When Manhattan business owners think about why they might sue or be sued, many immediately think of breach of contract. Indeed, much of the business law duties of courts revolve around alleged breaches of contract. Yet there are other possible bad actions that could result in litigation. This blog post will provide a brief discussion of a major category of business litigation: business torts.
Business torts are defined as wrongful acts that cause some kind of financial loss, either immediately or in the future, to a business entity. In many cases the allegedly wrongful act was intentional, in other cases it was not intentional but the result of negligence or recklessness. Note that the harmful act has to be considered wrongful in order to provide a basis to sue. Practices that are competitive in nature but not wrongful will not provide a basis to sue.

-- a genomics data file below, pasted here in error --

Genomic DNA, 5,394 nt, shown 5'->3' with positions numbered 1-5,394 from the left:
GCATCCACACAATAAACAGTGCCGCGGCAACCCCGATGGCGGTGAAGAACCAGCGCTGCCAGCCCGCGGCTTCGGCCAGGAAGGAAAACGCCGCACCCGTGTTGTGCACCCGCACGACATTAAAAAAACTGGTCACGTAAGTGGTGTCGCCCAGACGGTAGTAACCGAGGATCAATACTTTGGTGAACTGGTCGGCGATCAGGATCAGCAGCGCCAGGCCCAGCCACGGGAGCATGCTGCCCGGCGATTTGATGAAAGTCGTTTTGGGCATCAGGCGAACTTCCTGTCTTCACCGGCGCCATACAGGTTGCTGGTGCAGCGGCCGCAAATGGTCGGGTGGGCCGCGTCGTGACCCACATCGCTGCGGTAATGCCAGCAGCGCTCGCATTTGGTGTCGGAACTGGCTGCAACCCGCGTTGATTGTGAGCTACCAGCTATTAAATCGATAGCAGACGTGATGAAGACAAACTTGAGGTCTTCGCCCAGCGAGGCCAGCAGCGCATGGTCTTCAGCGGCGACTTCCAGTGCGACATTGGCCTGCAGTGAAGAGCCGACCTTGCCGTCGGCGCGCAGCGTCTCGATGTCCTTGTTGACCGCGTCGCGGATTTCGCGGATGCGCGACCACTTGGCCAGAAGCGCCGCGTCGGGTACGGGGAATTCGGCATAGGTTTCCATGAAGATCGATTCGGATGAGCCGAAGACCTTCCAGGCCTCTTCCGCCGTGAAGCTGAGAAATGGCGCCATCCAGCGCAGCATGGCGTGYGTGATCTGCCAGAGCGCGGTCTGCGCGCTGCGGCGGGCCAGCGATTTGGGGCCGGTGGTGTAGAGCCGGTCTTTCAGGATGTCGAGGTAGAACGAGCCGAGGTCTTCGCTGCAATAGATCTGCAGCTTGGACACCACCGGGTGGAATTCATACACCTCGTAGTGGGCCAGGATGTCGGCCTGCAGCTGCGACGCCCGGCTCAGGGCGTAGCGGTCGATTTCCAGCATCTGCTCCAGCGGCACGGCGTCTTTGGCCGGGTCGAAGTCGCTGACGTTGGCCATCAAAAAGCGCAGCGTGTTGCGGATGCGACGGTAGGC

What wrongful acts could give rise to a business tort claim? One major one is restraint of trade, where the plaintiff alleges that the defendant committed a wrongful act that hindered the plaintiff from conducting business as it normally would without the hindrance. Another is tortious interference, where the plaintiff alleges that the defendant unlawfully interfered with the contract or business relationship of the plaintiff.
Fraudulent misrepresentation is another business tort. In fraudulent misrepresentation, the plaintiff alleges that the defendant falsely or recklessly misrepresented its position in a contract, causing injury to the plaintiff. Another business tort is theft of trade secrets. This is where the plaintiff alleges that the defendant stole the plaintiff's trade secret in a manner that harmed the plaintiff. There are some other wrongful acts that could constitute a business tort as well.
Source: FindLaw, "Business Torts," accessed on April 7, 2018